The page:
Caffeine stimulates your nervous system, blocks the secretion of melatonin, and stays in your blood for 6 to 8 hours.

Don’t nap for too long

30 minute naps can be refreshing but longer naps may impact the duration and quality of nighttime sleep.

Keep consistent hours

Consistency helps regulate your natural sleep/wake cycle. Try to go to sleep and wake up at a similar time every day, including weekends.

Try natural supplements

Try a low dose of melatonin to see how you tolerate it and slowly increase it as needed. Plant extracts such as ginkgo biloba, valerian root, and lavender have a calming effect and can help you relax. Some people find that magnesium, glycine, or L-theanine help them sleep more deeply. Don’t take more than one type of supplement at a time so you can determine what helps you and always talk to your doctor before trying any supplement.

Nix the nightcaps

Drinking alcohol before bed suppresses melatonin production and increases the incidence of sleep apnea, snoring, and disrupted sleep patterns. It also blocks REM sleep which is thought to play a role in learning, memory, and mood.

Make your bedroom more restful

Reduce noise and light as much as possible and keep your room cool ― somewhere around 60°-70°. Consider black-out curtains or eyeshades. If noise is a problem, try ear plugs or a white noise machine. Resist the temptation to keep a TV in your bedroom and try to use your bed only for sleep or sex to help strengthen the association between sleep and your bedroom. Invest in a new mattress every five to eight years. A poor quality mattress can contribute to chronic back pain.

Don’t eat too late

Eating a big meal right before bed can give you heartburn and impedes the natural release of melatonin. Try drinking something warm, such as warm milk or caffeine-free tea, to help you relax. Then, be sure to go to the bathroom right before bed.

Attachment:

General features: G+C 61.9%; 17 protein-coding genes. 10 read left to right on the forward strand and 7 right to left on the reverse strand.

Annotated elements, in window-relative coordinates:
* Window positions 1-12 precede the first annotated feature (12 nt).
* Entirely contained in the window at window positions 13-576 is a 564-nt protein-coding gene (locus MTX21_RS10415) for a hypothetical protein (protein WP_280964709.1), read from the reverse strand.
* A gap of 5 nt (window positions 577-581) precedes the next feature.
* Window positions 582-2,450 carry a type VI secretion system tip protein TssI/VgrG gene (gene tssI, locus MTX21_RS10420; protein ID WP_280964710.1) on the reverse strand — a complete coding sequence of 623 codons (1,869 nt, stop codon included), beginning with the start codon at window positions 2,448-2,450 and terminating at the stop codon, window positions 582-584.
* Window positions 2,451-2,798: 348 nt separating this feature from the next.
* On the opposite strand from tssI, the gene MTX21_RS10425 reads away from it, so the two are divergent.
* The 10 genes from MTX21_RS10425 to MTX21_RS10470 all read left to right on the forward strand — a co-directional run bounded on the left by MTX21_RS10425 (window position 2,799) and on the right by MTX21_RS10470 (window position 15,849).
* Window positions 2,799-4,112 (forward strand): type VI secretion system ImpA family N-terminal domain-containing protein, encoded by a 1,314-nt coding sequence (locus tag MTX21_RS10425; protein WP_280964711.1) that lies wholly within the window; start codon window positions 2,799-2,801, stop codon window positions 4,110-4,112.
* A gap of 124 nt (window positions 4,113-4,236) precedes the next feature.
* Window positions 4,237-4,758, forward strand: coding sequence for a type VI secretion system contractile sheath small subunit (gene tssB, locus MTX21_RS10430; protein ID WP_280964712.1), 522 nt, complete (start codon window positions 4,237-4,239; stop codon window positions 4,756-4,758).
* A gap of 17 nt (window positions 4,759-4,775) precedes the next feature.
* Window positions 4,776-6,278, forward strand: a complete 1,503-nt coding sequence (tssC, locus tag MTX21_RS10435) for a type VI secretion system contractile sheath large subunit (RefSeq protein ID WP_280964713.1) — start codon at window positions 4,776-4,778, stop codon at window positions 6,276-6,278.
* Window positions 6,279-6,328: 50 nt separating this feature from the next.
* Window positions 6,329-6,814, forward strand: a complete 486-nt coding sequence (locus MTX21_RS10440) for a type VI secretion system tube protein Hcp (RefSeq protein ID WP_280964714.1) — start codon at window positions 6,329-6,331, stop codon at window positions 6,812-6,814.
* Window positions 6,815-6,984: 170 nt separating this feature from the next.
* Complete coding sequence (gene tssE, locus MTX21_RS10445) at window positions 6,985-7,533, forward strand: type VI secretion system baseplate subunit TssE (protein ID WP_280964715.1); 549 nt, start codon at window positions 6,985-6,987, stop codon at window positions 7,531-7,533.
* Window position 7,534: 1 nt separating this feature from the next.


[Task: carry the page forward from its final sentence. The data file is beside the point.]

Take a warm bath

Research shows that ten minutes or more in warm bath, around 104° – 109°degrees, can help you fall asleep faster and sleep more soundly.

Experiment with NDSR

Coined by Stanford neurologist and sleep specialist Dr. Andrew Huberman, NDSR stands for Non-Sleep Deep Rest. This refers to a variety of relaxation techniques that help calm and relax your mind and prepare you for sleep. Meditation, self-hypnosis, yoga nidra, or breathing exercises are all examples of NDSR. You can find a variety of free relaxation videos on YouTube by searching for these terms. Think of these videos as something to lie down and listen to rather than watch.

Exercise regularly — but not before bed

Exercise is good for your general health and can help improve sleep. However, it boosts epinephrine and adrenaline, hormones that increase alertness. In addition, the body needs to cool off before sleep. It’s best to work out no later than three hours before bed time

What if you wake up in the middle of the night?

Waking up once or twice in the middle of the night is perfectly normal, especially if you need to answer nature’s call. If you haven’t fallen back asleep after 20 minutes, don’t stare at the clock. It will only stress you out, making it harder to fall back asleep. Instead, get out of bed and do something distracting but calming, such as reading or an NDSR. Do not turn on your TV or computer.